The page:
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‘Every step was painful’: Ex-RJ columnist relates cancer battle

Updated May 20, 2024 - 12:11 pm

The moment Norm Clarke was told he had prostate cancer, his first thought was, “This is a death sentence.”

His next was, “I have maybe a year to live.”

Norm said that last week. His prognosis was 23 years ago.

The architect of the RJ’s daily 3A celeb column for 17 years is chronicling his two-decade battle with cancer at 6:30 p.m. Monday at Hard Rock Cafe on the Strip. The 82-year-old Vegas icon is sitting with ESPN’s Sean Farnham as part of former UNLV men’s basketball coach Lon Kruger’s 17th annual Coaches vs. Cancer event.

The session is open to the public, as part of the Coaches vs. Cancer “Bigger Monday Party” event (tickets are $250 for the evening; go to cvclasvegasgolfclassic.org and scroll to “Party Tickets” for intel and to book).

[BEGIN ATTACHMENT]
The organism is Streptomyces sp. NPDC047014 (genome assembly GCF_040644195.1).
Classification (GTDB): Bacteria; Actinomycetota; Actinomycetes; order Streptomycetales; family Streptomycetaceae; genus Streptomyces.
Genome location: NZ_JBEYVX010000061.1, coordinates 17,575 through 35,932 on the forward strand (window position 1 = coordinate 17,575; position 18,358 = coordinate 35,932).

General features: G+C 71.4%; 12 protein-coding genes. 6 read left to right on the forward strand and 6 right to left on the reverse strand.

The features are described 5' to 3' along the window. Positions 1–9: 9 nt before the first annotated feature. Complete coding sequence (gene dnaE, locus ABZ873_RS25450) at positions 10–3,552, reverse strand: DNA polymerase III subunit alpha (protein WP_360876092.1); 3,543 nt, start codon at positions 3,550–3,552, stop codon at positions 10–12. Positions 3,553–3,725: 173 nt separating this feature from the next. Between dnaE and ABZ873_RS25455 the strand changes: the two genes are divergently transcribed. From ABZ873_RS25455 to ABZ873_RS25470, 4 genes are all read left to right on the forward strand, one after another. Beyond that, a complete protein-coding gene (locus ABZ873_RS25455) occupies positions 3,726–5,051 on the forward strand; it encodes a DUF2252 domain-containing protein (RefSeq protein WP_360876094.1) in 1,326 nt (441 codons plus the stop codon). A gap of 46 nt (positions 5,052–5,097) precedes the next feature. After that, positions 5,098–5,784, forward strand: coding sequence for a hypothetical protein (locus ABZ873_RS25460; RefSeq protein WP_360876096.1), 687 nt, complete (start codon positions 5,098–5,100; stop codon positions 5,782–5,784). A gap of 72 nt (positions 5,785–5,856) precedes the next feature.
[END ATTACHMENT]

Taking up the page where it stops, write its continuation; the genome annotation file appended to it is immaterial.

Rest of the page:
Norm learned of his cancer diagnosis in 2001, two years after he arrived in Las Vegas from Denver’s Rocky Mountain News. Norm hit Vegas after a long stint as a sports scribe and later man-about-town columnist, in his home state of Montana, Cincinnati, San Diego, L.A., and Denver.

Norm underwent prostate surgery in April of that year. Radiation treatments rendered covering his beat, or even walking across a room, a tortuous experience.

Listening to Norm recount his plight is painful. That he was able to sustain such a physically demanding daily column, nothing short of remarkable.

“I remember for years that I couldn’t walk without pain. Every step was painful,” Norm recalled. “I was under so much stress that my hair turned white.”

The radiation burned out Norm’s bladder, rendering it useless. He was in a wheelchair for the first year of treatment.

But dealing with pain was not new to Norm, who was once a defensive tackle on his 8-man football team at Terry (Mont.) High School. He lined up over center and battled waves of linemen.